But still, it sucks to have a perfectly good drum sitting forgotten in a corner somewhere. And it's disrespectful to the instrument. (Not that I would expect anyone who buys a djembe and leaves it sitting in a garage to have any concept of respect for the instrument…)

Cheers,

Michi.
User avatar
By Tom
#14819
I have talked to so many drummers who have drums which just collect dust, and a lot of them have several such drums. A couple of years ago we started what we call the "djembe orphanage" to deal with the issue. We offer an area of shelf space in our shop for those who want to sell off djembes which they no longer want (on consignment). Sometimes we take drums as trade-ins on a new djembe purchase. We came up with the idea because so many of our customers do have hese extra drums that they don't know what to do with, while at the same time there are so many first time buyers looking for a low cost djembe.
User avatar
By michi
#14822
Tom wrote:A couple of years ago we started what we call the "djembe orphanage" to deal with the issue.
Nice idea, I like it! A good djembe will last for generations if it's looked after reasonably well and, with a new skin and maybe new rope, you have a djembe just as good as a brand-new one (if not better, seeing that a lot of people argue that djembes improve their sound with age).

Cheers,

Michi.
User avatar
By Waraba
#14833
So are these stone-age djembes on sale yet????
User avatar
By michi
#14834
Waraba wrote:So are these stone-age djembes on sale yet????
Yes, you can get in touch with Li Ho via the website. Google Translate should be able to help a bit with making sense of the site. I believe the price is around US$ 300.

Cheers,

Michi.
User avatar
By michi
#14843
Hi Kah Heng :)
leekahheng wrote:I can help to translate.
Thanks for the offer. Personally, I'm not planning on buying one—I have too many djembes already :) But I'm sure someone else might take you up on the offer!
Where is your djembe? That ONE.
Camera is broken and I can't take pictures at the moment. Need to see whether it's fixable. Might have to buy another one :(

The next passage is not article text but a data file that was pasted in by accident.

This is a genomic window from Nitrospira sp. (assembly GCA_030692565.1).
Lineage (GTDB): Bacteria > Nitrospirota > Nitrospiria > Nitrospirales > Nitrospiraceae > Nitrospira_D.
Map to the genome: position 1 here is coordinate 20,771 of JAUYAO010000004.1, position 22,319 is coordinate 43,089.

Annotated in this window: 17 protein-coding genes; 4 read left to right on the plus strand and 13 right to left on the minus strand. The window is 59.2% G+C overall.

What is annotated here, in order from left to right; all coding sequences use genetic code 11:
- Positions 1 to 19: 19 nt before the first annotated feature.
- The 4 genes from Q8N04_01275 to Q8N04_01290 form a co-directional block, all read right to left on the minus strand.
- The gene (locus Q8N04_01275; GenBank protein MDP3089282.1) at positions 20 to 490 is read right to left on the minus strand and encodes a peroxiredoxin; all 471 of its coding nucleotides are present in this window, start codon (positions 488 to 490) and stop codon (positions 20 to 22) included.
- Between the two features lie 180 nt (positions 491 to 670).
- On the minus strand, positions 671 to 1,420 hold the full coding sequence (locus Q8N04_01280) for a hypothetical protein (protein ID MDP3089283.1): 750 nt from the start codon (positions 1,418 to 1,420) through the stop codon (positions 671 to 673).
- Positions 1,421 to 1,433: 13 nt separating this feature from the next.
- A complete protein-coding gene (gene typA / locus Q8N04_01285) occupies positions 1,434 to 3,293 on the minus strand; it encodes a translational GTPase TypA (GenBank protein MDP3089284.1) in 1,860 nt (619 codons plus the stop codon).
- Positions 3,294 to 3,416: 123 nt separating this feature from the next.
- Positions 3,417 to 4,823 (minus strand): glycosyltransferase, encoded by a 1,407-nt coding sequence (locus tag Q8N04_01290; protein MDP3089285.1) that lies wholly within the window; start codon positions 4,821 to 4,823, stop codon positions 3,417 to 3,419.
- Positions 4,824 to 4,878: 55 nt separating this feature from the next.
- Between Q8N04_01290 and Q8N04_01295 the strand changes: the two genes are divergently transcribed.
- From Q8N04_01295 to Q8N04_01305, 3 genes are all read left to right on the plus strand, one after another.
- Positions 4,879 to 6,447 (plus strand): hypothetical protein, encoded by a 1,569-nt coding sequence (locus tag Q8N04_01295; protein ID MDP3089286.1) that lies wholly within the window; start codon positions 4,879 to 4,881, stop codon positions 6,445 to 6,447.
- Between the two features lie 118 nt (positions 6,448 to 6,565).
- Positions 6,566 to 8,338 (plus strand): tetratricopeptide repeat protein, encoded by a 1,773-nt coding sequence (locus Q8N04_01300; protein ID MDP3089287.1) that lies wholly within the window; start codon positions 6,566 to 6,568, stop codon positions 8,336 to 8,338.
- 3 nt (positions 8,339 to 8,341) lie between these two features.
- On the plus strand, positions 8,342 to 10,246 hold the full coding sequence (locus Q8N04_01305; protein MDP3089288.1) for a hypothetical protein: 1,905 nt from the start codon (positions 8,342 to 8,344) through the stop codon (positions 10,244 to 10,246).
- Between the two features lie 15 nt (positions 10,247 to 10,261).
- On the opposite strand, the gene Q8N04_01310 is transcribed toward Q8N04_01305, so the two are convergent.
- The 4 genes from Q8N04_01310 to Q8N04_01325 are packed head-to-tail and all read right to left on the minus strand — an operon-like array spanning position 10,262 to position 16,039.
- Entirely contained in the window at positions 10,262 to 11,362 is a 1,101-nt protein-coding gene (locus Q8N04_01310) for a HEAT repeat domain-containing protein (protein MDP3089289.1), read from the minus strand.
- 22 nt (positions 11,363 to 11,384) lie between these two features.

Will post a pic as soon as I get a chance.

Cheers,

Michi.
User avatar
By bops
#14844
Don't be deceived... Mamady can make anything sound good! :) But judging from the recording, the bass sounds a little dead. It's an interesting idea, I'll give him that. I'd have to feel it to believe it. I just can't imagine it would be very comfortable to play.
User avatar
By michi
#14846
bops wrote:Don't be deceived... Mamady can make anything sound good! :)
Yes :) But I played it too and, somewhat immodestly, I can state that I made it sound good as well :)
But judging from the recording, the bass sounds a little dead.
That was another thing Mamady commented on. (I forgot to mention this in the initial post.) Well spotted!

Mamady's comment was that the bass didn't have enough sustain. In fact he grabbed Jeremy's Guinea drum to demonstrate the difference in bass. The stone djembe's bass sounded very similar but had shorter sustain, so it disappeared quite quickly after striking the drum. With Jeremy's djembe, each bass "hung around longer". I'm pretty sure that this is due to the narrow waist. The small opening dampens the shock wave too much and reflects more of it back at the skin, so the skin can't swing quite as freely as it would with a larger opening.
It's an interesting idea, I'll give him that. I'd have to feel it to believe it. I just can't imagine it would be very comfortable to play.
Absolutely no concern about comfort (other than being a tad too short). That drum was nice to play and nice to hold, no issues there.

Before I came across this drum, I was convinced that all synthetic alternatives are unacceptably compromised. With this one, I'm changing my mind. This is a decent drum that, as far as sound is concerned, I would play without complaint: it's what I'd call a good quality djembe.

Cheers,

Michi.
By leonfaka
#14892
Hi Michi,

Thanks for the post for the "stone Djembe" , I am the friend of the drum Creator, Li Hong (李鸿),we lived in same room of hostel during the Singapore camp, I agreed with Michi that the sound of the Djembe is good, but the bass is a little bit shortly, Li spent about 5 years to develop the material of the Djembe , and now Li still doing the research to make the Djembe much better, I believe you will see more and more good "stone Djembe" made by Li Hong soon.